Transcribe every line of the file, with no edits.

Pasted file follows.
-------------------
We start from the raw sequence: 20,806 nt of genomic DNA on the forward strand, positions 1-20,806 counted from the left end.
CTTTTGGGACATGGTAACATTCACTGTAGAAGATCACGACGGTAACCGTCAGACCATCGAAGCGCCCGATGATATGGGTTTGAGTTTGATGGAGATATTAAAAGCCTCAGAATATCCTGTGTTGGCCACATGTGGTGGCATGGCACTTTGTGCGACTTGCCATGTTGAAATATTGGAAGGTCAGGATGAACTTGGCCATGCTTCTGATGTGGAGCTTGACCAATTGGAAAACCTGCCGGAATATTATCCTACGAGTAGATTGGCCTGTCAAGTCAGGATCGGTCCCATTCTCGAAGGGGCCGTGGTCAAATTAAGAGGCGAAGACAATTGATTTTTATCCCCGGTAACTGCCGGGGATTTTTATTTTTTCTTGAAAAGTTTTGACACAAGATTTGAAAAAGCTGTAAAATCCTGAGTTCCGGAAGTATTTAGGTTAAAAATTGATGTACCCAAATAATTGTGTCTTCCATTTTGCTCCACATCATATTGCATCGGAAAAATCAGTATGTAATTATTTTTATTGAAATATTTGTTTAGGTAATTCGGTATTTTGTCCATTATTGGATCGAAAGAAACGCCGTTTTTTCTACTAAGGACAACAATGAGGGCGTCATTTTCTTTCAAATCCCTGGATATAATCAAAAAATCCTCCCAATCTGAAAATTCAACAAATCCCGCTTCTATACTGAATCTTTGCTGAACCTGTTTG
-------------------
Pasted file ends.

We start from the raw sequence: 20,806 nt of genomic DNA on the forward strand, positions 1-20,806 counted from the left end.
CTTTTGGGACATGGTAACATTCACTGTAGAAGATCACGACGGTAACCGTCAGACCATCGAAGCGCCCGATGATATGGGTTTGAGTTTGATGGAGATATTAAAAGCCTCAGAATATCCTGTGTTGGCCACATGTGGTGGCATGGCACTTTGTGCGACTTGCCATGTTGAAATATTGGAAGGTCAGGATGAACTTGGCCATGCTTCTGATGTGGAGCTTGACCAATTGGAAAACCTGCCGGAATATTATCCTACGAGTAGATTGGCCTGTCAAGTCAGGATCGGTCCCATTCTCGAAGGGGCCGTGGTCAAATTAAGAGGCGAAGACAATTGATTTTTATCCCCGGTAACTGCCGGGGATTTTTATTTTTTCTTGAAAAGTTTTGACACAAGATTTGAAAAAGCTGTAAAATCCTGAGTTCCGGAAGTATTTAGGTTAAAAATTGATGTACCCAAATAATTGTGTCTTCCATTTTGCTCCACATCATATTGCATCGGAAAAATCAGTATGTAATTATTTTTATTGAAATATTTGTTTAGGTAATTCGGTATTTTGTCCATTATTGGATCGAAAGAAACGCCGTTTTTTCTACTAAGGACAACAATGAGGGCGTCATTTTCTTTCAAATCCCTGGATATAATCAAAAAATCCTCCCAATCTGAAAATTCAACAAATCCCGCTTCTATACTGAATCTTTGCTGAACCTGTTTG